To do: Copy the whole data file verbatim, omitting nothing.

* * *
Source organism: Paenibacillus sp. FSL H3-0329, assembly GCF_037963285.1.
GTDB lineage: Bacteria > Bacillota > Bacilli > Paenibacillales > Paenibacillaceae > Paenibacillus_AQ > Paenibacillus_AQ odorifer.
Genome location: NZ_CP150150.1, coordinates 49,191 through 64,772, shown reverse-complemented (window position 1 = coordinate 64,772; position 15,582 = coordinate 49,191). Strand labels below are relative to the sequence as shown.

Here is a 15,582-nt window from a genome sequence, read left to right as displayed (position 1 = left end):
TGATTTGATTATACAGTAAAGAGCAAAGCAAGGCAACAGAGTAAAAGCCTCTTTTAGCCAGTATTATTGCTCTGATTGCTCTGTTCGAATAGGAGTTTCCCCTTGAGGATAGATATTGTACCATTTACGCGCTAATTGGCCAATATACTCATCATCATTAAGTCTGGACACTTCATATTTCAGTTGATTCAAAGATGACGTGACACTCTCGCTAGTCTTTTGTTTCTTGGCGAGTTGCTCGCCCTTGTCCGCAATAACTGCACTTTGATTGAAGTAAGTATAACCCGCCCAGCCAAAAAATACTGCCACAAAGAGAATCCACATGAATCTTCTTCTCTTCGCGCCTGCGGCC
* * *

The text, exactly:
Source organism: Paenibacillus sp. FSL H3-0329, assembly GCF_037963285.1.
GTDB lineage: Bacteria > Bacillota > Bacilli > Paenibacillales > Paenibacillaceae > Paenibacillus_AQ > Paenibacillus_AQ odorifer.
Genome location: NZ_CP150150.1, coordinates 49,191 through 64,772, shown reverse-complemented (window position 1 = coordinate 64,772; position 15,582 = coordinate 49,191). Strand labels below are relative to the sequence as shown.

Here is a 15,582-nt window from a genome sequence, read left to right as displayed (position 1 = left end):
TGATTTGATTATACAGTAAAGAGCAAAGCAAGGCAACAGAGTAAAAGCCTCTTTTAGCCAGTATTATTGCTCTGATTGCTCTGTTCGAATAGGAGTTTCCCCTTGAGGATAGATATTGTACCATTTACGCGCTAATTGGCCAATATACTCATCATCATTAAGTCTGGACACTTCATATTTCAGTTGATTCAAAGATGACGTGACACTCTCGCTAGTCTTTTGTTTCTTGGCGAGTTGCTCGCCCTTGTCCGCAATAACTGCACTTTGATTGAAGTAAGTATAACCCGCCCAGCCAAAAAATACTGCCACAAAGAGAATCCACATGAATCTTCTTCTCTTCGCGCCTGCGGCC